Best Dogs For Hunting | Top 11 Amazing Breeds

When it comes to hunting dogs, there are many different breeds to choose from. But which are the best dogs for hunting?

Well, that depends. You will need to ask yourself a few questions in order to find your ideal hunting companion.

Questions to ask yourself when choosing a hunting dog

  • What type of game do I plan to hunt?
  • What is my climate like?
  • Do I want a dog that can work on land, water, or both?
  • What range and speed do I want my hunting dog to have?
  • What activity level do I wish for in a hunting dog?
  • Which breed temperament will best suit my household?
  • Which breed is good with children in the home? (if applicable)

Getting a hunting dog is a fantastic experience! They bring a whole new dimension to hunting, however, it’s important to choose a breed you can live with on a daily basis.

Your hunting dog will be more than a hunting partner, they will become a family pet, so be sure to match your energy level and lifestyle to the dog you choose.

Best Dogs for Hunting

German shorthaired pointer best dogs for hunting

German Shorthaired Pointer (GSP)

The shorthair or GSP hails from Germany.

This gundog is a versatile hunter, a hunter of both feather and fur.

Most in Germany still us them to hunt as multitude of game, however, in the United States they are primarily an upland bird dog.

This dog will hunt, point, and retrieve game.

The German Shorthaired Pointer normally has a moderate range, however genetics can have an influence on this trait. They will hunt pheasant, grouse, woodcock, dove, and chukar.

This dog is capable of hunting duck and geese as well, but they are not well suited to hunting in cold temperatures.

This breed also excels at tracking and shed hunting.

  • Activity Level: High
  • Temperament: This breed is affectionate and friendly. They make excellent companions for those that can meet their exercise requirements. They are intelligent, easy to train, and have amazing drive. GSP’s don’t like to be left alone, they want to be with their owners. They love to be included in family activities. Keep in mind that this breed is a velcro dog.
  • Lifespan: 12 to 14 years
  • Shedding: Moderate (especially in spring and fall)
Beagle best hunting dogs

The Beagle is also on our list of the best dogs for hunting

This scent hound is a vocal hunter.

They let their master know when they are on a track by baying loudly.

This lets the hunter know where the game has been, so they can strategize about where it will go next, and be ready!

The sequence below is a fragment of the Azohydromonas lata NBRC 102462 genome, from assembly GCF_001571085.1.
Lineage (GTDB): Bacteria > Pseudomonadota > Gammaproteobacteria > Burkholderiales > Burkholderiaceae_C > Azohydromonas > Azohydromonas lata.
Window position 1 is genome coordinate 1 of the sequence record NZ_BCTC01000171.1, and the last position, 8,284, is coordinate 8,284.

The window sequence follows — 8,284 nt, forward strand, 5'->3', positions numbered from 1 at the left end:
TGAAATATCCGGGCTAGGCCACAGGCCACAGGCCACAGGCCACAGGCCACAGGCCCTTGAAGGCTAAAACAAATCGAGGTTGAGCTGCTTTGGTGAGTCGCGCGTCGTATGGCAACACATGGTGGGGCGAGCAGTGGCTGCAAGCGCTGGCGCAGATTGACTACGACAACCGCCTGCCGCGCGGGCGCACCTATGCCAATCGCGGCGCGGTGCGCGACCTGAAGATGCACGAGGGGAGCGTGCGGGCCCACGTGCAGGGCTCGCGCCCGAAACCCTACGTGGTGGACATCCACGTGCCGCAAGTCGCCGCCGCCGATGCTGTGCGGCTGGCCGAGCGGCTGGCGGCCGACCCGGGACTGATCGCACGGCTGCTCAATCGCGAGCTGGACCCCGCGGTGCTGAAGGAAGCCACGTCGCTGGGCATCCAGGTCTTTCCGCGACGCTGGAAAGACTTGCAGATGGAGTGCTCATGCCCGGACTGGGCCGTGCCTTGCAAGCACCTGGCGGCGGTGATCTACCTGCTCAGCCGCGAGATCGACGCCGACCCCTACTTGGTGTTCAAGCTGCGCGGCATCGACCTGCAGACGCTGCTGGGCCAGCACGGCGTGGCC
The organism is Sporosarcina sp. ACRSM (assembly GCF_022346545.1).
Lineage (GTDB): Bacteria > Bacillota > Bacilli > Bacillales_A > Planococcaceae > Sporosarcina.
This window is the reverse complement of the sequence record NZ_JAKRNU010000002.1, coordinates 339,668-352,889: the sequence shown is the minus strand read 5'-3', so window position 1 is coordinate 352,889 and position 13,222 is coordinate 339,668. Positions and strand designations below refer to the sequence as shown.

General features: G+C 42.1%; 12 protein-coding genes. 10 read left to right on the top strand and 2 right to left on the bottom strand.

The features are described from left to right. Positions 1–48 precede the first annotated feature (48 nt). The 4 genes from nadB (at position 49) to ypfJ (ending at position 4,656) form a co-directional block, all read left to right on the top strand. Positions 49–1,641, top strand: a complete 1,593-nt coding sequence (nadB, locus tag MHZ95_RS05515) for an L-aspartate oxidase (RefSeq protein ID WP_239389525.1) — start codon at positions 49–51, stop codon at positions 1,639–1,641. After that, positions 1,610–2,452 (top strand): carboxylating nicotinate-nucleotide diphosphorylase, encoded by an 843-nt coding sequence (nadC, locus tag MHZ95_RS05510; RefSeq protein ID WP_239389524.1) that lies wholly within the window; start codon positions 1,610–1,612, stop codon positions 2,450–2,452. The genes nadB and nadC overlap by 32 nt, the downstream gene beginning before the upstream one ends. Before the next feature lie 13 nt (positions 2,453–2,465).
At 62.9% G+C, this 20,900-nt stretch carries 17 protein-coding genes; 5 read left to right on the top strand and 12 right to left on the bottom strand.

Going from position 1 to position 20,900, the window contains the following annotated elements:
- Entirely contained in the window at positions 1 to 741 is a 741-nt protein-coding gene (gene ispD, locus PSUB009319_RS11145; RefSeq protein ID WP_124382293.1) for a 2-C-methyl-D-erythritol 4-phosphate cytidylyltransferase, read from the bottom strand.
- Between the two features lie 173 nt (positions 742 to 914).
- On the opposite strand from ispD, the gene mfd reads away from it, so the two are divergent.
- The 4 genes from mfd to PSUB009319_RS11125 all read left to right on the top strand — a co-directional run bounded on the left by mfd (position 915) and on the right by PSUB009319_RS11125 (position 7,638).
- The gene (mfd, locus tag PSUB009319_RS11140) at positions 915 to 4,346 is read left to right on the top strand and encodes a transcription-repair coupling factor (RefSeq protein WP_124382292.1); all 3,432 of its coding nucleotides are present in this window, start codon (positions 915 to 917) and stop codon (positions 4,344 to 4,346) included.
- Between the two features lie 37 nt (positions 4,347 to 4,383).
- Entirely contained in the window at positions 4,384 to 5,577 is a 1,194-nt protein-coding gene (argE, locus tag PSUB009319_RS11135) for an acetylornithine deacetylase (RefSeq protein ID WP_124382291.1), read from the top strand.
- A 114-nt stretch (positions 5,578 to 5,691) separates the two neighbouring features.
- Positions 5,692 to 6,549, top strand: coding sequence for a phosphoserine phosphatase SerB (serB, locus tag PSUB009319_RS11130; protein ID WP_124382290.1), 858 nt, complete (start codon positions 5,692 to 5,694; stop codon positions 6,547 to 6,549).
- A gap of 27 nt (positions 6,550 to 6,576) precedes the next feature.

Beagles are primarily used to hunt rabbit or hare, although I know people that use them to hunt upland birds with good success.

These dogs can be hunted in a pack, as that is the traditional way they were used, but you can also hunt a single beagle.

If you don’t mind a noisy hunter, maybe the beagle would be a good fit.

This breed also has a double coat and does well in cooler temps.

  • Activity Level: Medium
  • Temperament: This little dog is cheerful and loving. They make great family pets and normally do well with kids. This breed loves food, because of this they are prone to counter and table surfing.
  • Lifespan: 10 to 15 years
  • Shedding: Moderate
weimaraner hunting dog

Weimaraner (Weim)

This breed has been nicknamed the “grey ghost”.

The Weim was developed in Germany as a large game hunter. They hunted boar, bear and deer.

This beautiful gundog was once reserved for nobility.

In present time, the weimaraner is most commonly used to hunt upland game birds.

The Weim is fully capable on hunting ducks and geese as well, but is not suited for hunting in cold temperatures.

  • Activity Level: High
  • Temperament: This dog is very intelligent! They are loving and loyal to their family members. Their intelligence make them easy to train, but their independent nature can cause them to be stubborn at times.
  • Lifespan: 11 to 12 years
  • Shedding: Low to moderate
labrador best hunting dogs

Labrador Retriever

This breed is perfect for hunting ducks and geese.

Most labs have a strong love of the water, and are able to hunt in cooler temperatures due to their double coats.

Some labs are bred to point game. They are called “Pointing Labs”.

A pointing Lab is just an ordinary Labrador that has been selectively bred to point game.

These dogs are very versatile and can hunt duck, geese, and upland birds.

The lab is a large, strong dog that can easily retrieve larger game such as geese and swan.

  • Activity Level: High
  • Temperament: The lab is the most popular dog in America. This is probably due to its amazing temperament. These dogs are friendly, affectionate, obedient, and easy to train. Most labs are terrific family pets and are known to be great around children.
  • Lifespan: 12 to 13 years
  • Shedding: High
vizsla hunting dog

Number 5 on our best dogs for hunting list is the Hungarian Vizsla

This unique and beautiful dog comes from Hungary. At one point in time this dog nearly became extinct.

The Vizsla excels at hunting upland birds, such as partridge, although rabbits and small game are also on the menu.

They have a medium range in the field, and travel at a moderate speed.

Dogs that come from field trial lines will be faster and range at much further distances.

This breed will hunt, point, and retrieve game.